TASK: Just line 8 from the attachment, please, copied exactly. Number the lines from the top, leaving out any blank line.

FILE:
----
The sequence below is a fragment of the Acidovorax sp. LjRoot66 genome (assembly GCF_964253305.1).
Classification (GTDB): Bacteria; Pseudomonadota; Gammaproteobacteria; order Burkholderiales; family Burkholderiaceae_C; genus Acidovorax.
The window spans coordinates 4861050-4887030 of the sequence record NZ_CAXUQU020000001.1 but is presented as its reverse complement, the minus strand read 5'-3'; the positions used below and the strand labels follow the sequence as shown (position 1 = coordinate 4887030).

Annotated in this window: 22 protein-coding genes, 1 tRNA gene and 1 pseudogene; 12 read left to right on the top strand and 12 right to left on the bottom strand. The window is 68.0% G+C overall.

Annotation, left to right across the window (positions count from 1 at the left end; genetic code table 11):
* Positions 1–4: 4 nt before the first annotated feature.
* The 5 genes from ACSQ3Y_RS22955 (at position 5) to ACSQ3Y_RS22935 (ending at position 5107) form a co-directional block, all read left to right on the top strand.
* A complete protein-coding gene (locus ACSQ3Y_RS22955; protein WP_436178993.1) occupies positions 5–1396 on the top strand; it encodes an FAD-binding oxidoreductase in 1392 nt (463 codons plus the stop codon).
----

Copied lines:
* A complete protein-coding gene (locus ACSQ3Y_RS22955; protein WP_436178993.1) occupies positions 5–1396 on the top strand; it encodes an FAD-binding oxidoreductase in 1392 nt (463 codons plus the stop codon).